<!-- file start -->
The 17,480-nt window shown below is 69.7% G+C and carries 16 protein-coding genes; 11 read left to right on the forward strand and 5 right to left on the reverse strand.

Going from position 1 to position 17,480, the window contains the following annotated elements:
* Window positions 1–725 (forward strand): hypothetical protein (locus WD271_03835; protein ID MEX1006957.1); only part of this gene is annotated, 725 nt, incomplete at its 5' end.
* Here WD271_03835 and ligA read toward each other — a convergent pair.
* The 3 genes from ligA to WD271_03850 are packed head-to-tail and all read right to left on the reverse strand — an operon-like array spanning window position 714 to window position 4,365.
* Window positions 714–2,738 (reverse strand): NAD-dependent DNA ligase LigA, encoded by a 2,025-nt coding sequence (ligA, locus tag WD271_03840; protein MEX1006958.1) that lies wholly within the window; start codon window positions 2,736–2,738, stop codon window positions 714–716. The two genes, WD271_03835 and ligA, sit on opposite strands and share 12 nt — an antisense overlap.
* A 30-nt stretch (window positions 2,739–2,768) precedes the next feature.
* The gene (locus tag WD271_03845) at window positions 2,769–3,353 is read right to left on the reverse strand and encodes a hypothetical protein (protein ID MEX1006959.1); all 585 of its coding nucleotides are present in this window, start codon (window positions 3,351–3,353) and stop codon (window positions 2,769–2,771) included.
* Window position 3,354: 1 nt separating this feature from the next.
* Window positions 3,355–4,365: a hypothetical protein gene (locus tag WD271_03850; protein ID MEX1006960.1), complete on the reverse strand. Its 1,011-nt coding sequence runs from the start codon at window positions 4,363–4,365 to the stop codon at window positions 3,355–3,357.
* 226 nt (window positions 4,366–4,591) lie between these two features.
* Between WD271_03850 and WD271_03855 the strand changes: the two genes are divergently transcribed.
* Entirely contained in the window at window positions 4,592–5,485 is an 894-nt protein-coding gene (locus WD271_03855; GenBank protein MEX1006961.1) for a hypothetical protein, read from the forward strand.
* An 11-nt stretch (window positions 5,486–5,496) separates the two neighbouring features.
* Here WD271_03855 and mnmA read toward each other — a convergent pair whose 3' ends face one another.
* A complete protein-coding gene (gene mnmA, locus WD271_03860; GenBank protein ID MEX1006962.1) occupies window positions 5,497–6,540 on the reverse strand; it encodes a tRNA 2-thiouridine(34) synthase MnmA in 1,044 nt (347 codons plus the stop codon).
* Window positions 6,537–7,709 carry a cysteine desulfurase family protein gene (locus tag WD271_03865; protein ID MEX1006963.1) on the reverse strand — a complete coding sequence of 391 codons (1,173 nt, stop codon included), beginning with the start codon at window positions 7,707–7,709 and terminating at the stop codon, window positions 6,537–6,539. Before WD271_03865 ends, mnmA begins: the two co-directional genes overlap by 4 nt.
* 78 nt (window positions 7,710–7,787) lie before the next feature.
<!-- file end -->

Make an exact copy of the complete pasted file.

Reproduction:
The 17,480-nt window shown below is 69.7% G+C and carries 16 protein-coding genes; 11 read left to right on the forward strand and 5 right to left on the reverse strand.

Going from position 1 to position 17,480, the window contains the following annotated elements:
* Window positions 1–725 (forward strand): hypothetical protein (locus WD271_03835; protein ID MEX1006957.1); only part of this gene is annotated, 725 nt, incomplete at its 5' end.
* Here WD271_03835 and ligA read toward each other — a convergent pair.
* The 3 genes from ligA to WD271_03850 are packed head-to-tail and all read right to left on the reverse strand — an operon-like array spanning window position 714 to window position 4,365.
* Window positions 714–2,738 (reverse strand): NAD-dependent DNA ligase LigA, encoded by a 2,025-nt coding sequence (ligA, locus tag WD271_03840; protein MEX1006958.1) that lies wholly within the window; start codon window positions 2,736–2,738, stop codon window positions 714–716. The two genes, WD271_03835 and ligA, sit on opposite strands and share 12 nt — an antisense overlap.
* A 30-nt stretch (window positions 2,739–2,768) precedes the next feature.
* The gene (locus tag WD271_03845) at window positions 2,769–3,353 is read right to left on the reverse strand and encodes a hypothetical protein (protein ID MEX1006959.1); all 585 of its coding nucleotides are present in this window, start codon (window positions 3,351–3,353) and stop codon (window positions 2,769–2,771) included.
* Window position 3,354: 1 nt separating this feature from the next.
* Window positions 3,355–4,365: a hypothetical protein gene (locus tag WD271_03850; protein ID MEX1006960.1), complete on the reverse strand. Its 1,011-nt coding sequence runs from the start codon at window positions 4,363–4,365 to the stop codon at window positions 3,355–3,357.
* 226 nt (window positions 4,366–4,591) lie between these two features.
* Between WD271_03850 and WD271_03855 the strand changes: the two genes are divergently transcribed.
* Entirely contained in the window at window positions 4,592–5,485 is an 894-nt protein-coding gene (locus WD271_03855; GenBank protein MEX1006961.1) for a hypothetical protein, read from the forward strand.
* An 11-nt stretch (window positions 5,486–5,496) separates the two neighbouring features.
* Here WD271_03855 and mnmA read toward each other — a convergent pair whose 3' ends face one another.
* A complete protein-coding gene (gene mnmA, locus WD271_03860; GenBank protein ID MEX1006962.1) occupies window positions 5,497–6,540 on the reverse strand; it encodes a tRNA 2-thiouridine(34) synthase MnmA in 1,044 nt (347 codons plus the stop codon).
* Window positions 6,537–7,709 carry a cysteine desulfurase family protein gene (locus tag WD271_03865; protein ID MEX1006963.1) on the reverse strand — a complete coding sequence of 391 codons (1,173 nt, stop codon included), beginning with the start codon at window positions 7,707–7,709 and terminating at the stop codon, window positions 6,537–6,539. Before WD271_03865 ends, mnmA begins: the two co-directional genes overlap by 4 nt.
* 78 nt (window positions 7,710–7,787) lie before the next feature.